Reduction of personal PM2.5 exposure via indoor air filtration systems in Detroit: an intervention study

Abstract

The adverse health effects of fine particulate matter (PM < 2.5 μm in diameter [PM2.5]) air pollution are well-documented. There is a growing body of evidence that high-efficiency particulate arrestance (HEPA) filtration can reduce indoor PM2.5 concentrations and deliver some health benefits via the reduction of exposure to PM. However, few studies have tested the ability of portable air filtration systems to lower overall personal-level PM2.5 exposures. The Reducing Air Pollution in Detroit Intervention Study (RAPIDS) was designed to evaluate cardiovascular health benefits and personal PM2.5 exposure reductions via indoor portable air filtration systems among senior citizens in Detroit, Michigan. We evaluated the utility of two commercially available high-efficiency (HE: true-HEPA) and low-efficiency (LE: HEPA-type) indoor air filtration to reduce indoor PM2.5 concentrations and personal PM2.5 exposures for 40 participants in a double-blinded randomized crossover intervention. Each participant was subjected to three intervention scenarios: HE, LE, or no filter (control) of three consecutive days each, during which personal, indoor, and outdoor PM2.5 concentrations were measured daily. For mean indoor PM2.5 concentrations, we observed 60 and 52% reductions using HE and LE filters, respectively, relative to no filtration. Personal PM2.5 exposures were reduced by 53 and 31% using HE and LE filters, respectively, when compared with the control scenario. To our knowledge, this is the first indoor air filtration intervention study to examine the effectiveness of both HE and LE filters in reducing personal PM2.5 exposures.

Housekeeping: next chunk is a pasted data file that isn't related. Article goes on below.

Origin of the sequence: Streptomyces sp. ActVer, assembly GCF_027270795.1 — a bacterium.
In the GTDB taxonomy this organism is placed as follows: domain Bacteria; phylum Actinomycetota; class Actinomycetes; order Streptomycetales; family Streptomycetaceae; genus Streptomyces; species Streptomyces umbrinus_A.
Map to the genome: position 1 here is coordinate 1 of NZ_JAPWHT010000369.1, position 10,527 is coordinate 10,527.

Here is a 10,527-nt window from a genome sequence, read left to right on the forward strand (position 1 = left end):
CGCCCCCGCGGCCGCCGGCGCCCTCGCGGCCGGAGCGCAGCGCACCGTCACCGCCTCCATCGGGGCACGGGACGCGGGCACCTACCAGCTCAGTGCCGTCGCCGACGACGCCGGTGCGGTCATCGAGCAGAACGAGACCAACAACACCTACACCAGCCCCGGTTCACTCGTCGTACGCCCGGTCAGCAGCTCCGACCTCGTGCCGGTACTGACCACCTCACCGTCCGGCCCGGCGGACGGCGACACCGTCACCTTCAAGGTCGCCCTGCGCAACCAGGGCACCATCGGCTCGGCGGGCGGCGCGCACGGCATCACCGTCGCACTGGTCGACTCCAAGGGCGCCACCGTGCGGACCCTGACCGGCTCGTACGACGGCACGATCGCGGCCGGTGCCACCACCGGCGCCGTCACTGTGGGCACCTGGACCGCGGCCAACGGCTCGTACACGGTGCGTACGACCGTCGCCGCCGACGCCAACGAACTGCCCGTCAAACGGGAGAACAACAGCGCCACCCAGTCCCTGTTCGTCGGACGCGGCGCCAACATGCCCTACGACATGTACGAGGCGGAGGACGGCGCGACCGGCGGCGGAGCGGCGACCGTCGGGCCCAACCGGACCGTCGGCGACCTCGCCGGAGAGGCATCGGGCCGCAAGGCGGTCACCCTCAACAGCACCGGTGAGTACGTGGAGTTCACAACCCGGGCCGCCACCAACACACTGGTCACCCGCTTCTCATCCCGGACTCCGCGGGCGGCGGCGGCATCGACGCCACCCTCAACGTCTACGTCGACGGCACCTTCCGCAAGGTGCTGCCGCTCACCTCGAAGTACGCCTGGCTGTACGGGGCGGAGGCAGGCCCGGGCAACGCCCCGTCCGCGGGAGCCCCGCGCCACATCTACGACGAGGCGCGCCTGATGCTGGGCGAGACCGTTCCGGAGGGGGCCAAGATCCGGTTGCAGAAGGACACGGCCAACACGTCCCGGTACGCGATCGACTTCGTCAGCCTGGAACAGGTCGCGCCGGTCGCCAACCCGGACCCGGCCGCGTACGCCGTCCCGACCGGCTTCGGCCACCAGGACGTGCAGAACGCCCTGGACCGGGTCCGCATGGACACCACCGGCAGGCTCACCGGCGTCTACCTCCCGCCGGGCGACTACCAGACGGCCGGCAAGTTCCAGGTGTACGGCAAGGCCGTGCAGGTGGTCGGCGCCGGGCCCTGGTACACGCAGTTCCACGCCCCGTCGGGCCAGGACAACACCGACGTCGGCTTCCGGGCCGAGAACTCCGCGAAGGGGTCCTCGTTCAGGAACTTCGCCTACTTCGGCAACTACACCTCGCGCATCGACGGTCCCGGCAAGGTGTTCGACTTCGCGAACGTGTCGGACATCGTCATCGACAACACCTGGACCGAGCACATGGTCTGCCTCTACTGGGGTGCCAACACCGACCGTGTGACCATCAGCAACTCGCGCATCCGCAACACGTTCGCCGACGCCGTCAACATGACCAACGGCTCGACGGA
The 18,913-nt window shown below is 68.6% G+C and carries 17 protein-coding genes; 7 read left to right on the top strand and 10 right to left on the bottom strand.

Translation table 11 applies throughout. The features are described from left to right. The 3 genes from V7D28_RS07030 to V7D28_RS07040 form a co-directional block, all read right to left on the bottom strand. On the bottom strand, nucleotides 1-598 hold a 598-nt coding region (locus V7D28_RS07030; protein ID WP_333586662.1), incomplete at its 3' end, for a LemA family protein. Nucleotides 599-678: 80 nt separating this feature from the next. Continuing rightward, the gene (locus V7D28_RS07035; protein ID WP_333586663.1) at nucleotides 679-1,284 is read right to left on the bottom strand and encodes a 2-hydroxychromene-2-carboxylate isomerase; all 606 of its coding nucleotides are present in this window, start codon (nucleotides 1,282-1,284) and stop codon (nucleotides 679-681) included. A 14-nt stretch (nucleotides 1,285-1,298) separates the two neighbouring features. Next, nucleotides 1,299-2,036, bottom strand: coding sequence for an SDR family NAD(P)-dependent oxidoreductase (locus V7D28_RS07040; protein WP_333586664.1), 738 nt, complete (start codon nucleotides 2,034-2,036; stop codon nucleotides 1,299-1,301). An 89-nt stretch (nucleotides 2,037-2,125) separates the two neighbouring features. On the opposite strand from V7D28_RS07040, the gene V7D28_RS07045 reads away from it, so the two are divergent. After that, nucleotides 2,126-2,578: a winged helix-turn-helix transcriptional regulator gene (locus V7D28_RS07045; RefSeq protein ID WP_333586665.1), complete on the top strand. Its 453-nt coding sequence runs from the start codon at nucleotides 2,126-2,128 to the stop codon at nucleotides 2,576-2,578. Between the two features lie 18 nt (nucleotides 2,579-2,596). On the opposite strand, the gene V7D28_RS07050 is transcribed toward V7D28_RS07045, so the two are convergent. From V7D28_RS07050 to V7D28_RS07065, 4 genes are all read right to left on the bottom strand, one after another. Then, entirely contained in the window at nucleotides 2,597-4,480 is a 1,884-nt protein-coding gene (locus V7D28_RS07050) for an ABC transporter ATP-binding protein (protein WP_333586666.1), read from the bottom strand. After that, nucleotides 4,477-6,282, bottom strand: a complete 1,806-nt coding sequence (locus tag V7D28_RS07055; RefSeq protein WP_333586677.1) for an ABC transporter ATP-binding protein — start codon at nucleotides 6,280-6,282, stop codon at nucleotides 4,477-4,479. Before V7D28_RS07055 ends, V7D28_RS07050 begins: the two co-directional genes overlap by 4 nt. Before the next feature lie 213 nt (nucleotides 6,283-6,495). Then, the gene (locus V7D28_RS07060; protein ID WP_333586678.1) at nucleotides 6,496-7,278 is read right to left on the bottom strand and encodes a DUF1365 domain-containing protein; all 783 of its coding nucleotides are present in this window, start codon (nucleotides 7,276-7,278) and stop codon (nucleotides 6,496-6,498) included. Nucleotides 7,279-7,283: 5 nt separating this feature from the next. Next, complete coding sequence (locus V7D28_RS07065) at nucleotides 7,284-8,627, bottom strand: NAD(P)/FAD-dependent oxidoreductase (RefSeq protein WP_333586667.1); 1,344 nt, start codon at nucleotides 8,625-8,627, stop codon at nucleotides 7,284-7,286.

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Acknowledgements

This study was supported by the National Institute of Nursing Research grant R01NR014484. The authors would like to thank the study participants and the administrative staff at the residential facility. The authors also would like to acknowledge David Ciciora, Sue Lustig, and Kathryn Thompson for their field study efforts.

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Correspondence to Masako Morishita.

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Maestas, M.M., Brook, R.D., Ziemba, R.A. et al. Reduction of personal PM2.5 exposure via indoor air filtration systems in Detroit: an intervention study. J Expo Sci Environ Epidemiol 29, 484–490 (2019). https://doi.org/10.1038/s41370-018-0085-2

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Keywords

  • Personal exposure
  • particulate matter
  • inhalation exposure

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